Some of Gov. Andrew Cuomo’s second-year agenda does not sit well with a crucial minority constituency.
Members of the Hispanic Federation pushed back gently but firmly against it when Darryl Towns, the former Brooklyn assemblyman who now heads the Homes and Community Renewal agency, delivered a version of the governor’s State of the State address to them in lower Manhattan last week. —
“I hate to be the party pooper,” one of them said as soon as Towns finished speaking, “but the balanced budget was done on the backs of poor women, especially women of color. I work with domestic violence survivors. Our budget was decimated.”
It was the start of a frank half-hour exchange between Towns and about 30 leaders from Latino nonprofits. Many of them knew him from his Assembly days and asked him to explain how Cuomo could justify proposals they don’t like – from budget cuts to education reforms, from increased gambling to decreased health spending.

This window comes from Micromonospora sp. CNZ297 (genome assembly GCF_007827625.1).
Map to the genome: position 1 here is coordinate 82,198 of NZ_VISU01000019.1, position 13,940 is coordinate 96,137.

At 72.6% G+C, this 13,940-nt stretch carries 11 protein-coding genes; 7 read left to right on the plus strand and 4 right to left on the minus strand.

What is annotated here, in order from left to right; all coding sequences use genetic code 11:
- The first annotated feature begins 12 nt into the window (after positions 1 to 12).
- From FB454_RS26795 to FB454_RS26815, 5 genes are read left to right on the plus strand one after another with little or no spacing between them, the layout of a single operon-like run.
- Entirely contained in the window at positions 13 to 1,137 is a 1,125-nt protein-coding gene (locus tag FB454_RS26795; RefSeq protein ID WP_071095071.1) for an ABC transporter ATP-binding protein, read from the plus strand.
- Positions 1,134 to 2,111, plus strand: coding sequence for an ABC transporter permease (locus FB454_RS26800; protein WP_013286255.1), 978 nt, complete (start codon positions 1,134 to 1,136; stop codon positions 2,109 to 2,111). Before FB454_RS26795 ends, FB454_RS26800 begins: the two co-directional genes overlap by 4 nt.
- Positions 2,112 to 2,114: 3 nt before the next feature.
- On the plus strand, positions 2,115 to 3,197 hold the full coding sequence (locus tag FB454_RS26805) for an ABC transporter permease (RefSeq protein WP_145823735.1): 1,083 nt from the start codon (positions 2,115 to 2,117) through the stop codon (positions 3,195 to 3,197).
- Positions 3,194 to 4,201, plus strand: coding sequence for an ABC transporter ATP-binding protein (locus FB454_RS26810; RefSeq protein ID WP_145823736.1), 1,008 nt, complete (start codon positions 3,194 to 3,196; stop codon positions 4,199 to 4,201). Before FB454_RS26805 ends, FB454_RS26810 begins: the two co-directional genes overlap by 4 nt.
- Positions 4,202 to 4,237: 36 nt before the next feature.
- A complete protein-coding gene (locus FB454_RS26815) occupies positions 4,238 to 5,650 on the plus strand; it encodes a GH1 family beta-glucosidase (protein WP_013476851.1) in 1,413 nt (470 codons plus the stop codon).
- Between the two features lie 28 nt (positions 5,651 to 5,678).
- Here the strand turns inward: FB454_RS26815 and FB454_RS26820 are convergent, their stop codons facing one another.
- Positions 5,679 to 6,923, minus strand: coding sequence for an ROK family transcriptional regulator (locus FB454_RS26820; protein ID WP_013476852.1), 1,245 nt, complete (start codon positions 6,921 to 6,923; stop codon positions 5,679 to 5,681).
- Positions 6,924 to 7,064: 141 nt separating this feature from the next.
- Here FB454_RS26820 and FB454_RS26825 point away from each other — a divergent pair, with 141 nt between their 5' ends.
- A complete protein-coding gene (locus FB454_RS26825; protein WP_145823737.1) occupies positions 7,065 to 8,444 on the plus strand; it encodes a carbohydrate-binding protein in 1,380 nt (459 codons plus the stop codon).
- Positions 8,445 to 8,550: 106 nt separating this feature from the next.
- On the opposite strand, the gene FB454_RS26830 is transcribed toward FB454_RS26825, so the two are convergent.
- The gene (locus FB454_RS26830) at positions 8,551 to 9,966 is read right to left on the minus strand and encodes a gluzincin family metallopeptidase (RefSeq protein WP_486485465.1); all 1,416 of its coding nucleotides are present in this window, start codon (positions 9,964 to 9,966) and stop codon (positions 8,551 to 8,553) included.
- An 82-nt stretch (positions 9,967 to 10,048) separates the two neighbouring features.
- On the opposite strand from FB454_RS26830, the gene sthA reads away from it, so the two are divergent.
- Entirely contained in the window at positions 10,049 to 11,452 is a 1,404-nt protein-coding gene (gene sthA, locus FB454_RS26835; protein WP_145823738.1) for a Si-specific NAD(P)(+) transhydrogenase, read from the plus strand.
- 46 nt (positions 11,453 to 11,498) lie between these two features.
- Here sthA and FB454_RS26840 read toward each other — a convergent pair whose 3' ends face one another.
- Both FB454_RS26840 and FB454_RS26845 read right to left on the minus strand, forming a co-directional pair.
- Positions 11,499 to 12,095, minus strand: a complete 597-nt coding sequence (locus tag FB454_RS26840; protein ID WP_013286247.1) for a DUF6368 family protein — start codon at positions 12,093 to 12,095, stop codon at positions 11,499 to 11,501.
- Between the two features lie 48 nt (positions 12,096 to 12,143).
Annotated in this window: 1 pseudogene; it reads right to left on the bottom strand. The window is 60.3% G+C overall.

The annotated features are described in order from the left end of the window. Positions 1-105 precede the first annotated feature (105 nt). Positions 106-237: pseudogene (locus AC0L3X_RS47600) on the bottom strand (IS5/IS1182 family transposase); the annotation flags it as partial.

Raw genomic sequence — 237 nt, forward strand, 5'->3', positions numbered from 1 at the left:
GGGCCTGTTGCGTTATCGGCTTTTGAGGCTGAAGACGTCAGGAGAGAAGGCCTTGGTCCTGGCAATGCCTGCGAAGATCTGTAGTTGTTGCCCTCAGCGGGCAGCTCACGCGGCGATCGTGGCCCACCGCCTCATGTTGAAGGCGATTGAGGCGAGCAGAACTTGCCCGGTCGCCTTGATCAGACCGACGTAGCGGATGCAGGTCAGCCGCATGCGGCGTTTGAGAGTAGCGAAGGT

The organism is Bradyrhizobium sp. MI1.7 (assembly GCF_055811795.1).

“Now that I’ve become a commissioner, I have not moved to Connecticut. I still live in East New York and Cypress Hills. So every day, I am seeing those challenges,” Towns replied. “It is a guide. It is the governor’s plan that has some areas to tweak. But also, he has sent me here in order to have this dialogue so that we can go back and give some of this word.”
In the week after his State of the State address, Cuomo sent cabinet members to business, labor and community groups around New York to deliver a version of the speech – though as Observer blogger Colin Campbell noted, the version Towns delivered did not include Cuomo’s slides of Assembly Speaker Sheldon Silver and Senate Majority Leader Dean Skelos as children.
To read the full report from City & State editor Adam Lisberg, click here.